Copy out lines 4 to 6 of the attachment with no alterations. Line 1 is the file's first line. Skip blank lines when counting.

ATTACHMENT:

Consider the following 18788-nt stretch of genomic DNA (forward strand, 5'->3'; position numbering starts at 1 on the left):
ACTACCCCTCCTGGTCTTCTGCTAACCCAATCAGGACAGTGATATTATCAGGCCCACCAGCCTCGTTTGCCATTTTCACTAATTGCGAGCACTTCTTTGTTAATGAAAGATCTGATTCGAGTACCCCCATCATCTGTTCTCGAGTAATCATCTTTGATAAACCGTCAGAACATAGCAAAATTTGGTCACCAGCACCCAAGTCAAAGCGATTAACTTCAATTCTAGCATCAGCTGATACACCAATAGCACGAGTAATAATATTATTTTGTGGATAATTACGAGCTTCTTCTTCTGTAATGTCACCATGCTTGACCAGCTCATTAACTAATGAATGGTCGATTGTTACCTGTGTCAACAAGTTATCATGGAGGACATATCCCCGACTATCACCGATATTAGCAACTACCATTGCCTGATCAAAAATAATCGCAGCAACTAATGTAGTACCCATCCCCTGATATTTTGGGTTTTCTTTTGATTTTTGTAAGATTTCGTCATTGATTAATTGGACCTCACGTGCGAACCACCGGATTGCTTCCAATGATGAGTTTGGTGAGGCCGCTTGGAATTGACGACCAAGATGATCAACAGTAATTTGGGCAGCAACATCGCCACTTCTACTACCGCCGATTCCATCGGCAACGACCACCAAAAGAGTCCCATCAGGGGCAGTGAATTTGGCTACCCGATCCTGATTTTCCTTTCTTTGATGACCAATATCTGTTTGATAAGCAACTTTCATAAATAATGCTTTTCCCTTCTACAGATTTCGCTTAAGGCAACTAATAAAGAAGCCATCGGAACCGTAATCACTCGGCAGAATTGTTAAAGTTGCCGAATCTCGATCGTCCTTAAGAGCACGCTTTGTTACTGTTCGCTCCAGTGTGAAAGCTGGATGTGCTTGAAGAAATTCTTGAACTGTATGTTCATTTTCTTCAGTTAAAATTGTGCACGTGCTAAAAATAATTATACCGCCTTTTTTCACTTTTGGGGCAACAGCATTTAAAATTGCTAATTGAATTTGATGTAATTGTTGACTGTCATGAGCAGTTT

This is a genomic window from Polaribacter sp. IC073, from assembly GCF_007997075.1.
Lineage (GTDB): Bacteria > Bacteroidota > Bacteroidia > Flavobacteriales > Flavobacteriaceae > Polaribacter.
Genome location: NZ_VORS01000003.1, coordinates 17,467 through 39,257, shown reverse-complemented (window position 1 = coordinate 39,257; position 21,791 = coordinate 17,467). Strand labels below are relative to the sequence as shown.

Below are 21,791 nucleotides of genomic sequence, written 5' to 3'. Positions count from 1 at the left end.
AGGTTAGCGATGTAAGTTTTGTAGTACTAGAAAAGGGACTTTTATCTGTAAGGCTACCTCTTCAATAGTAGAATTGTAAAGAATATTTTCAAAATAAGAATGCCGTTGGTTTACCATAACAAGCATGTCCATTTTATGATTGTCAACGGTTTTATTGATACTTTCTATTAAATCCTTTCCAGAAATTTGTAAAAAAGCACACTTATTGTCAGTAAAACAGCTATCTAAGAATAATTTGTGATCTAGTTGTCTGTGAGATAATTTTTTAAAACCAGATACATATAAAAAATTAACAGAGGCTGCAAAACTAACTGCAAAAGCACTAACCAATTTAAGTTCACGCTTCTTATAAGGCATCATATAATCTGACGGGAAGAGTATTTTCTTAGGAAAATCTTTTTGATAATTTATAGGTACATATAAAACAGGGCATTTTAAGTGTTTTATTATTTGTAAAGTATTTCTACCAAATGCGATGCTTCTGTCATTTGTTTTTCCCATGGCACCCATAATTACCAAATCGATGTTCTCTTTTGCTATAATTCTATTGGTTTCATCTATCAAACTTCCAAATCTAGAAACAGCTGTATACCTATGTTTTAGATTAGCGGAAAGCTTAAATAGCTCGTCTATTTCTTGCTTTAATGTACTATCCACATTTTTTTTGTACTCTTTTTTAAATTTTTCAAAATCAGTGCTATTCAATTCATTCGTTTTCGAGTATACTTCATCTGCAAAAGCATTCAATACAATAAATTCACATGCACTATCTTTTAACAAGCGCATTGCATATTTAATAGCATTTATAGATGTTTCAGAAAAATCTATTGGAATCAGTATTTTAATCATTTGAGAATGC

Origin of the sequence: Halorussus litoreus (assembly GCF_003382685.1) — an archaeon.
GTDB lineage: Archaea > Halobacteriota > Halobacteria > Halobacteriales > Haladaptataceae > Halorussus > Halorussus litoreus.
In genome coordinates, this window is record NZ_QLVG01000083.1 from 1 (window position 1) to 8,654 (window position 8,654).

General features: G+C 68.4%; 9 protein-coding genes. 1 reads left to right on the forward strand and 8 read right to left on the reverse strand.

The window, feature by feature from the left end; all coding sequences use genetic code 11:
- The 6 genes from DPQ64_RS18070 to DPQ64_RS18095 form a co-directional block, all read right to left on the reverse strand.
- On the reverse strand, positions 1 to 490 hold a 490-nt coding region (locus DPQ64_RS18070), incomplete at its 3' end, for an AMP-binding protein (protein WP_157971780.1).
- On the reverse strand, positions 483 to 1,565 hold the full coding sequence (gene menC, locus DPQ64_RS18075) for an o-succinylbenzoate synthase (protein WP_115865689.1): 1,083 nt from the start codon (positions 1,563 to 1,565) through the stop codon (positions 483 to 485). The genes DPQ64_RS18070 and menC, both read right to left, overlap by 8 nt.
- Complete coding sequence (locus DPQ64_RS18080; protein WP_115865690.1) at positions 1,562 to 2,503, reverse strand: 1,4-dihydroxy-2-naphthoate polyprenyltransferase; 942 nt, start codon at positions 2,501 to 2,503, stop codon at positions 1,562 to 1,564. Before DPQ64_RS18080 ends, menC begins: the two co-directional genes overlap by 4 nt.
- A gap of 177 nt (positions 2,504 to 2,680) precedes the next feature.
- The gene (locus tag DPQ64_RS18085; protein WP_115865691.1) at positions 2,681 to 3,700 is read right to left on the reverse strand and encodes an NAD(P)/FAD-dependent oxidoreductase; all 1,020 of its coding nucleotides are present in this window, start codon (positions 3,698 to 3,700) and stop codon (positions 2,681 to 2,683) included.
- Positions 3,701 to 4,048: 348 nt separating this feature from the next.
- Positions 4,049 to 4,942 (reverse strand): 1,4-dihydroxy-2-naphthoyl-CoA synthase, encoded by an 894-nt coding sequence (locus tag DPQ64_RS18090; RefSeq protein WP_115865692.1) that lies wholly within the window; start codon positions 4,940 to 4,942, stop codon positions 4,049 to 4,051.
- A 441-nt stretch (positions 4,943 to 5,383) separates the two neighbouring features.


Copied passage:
Lineage (GTDB): Bacteria > Bacteroidota > Bacteroidia > Flavobacteriales > Flavobacteriaceae > Polaribacter.
Genome location: NZ_VORS01000003.1, coordinates 17,467 through 39,257, shown reverse-complemented (window position 1 = coordinate 39,257; position 21,791 = coordinate 17,467). Strand labels below are relative to the sequence as shown.

Below are 21,791 nucleotides of genomic sequence, written 5' to 3'. Positions count from 1 at the left end.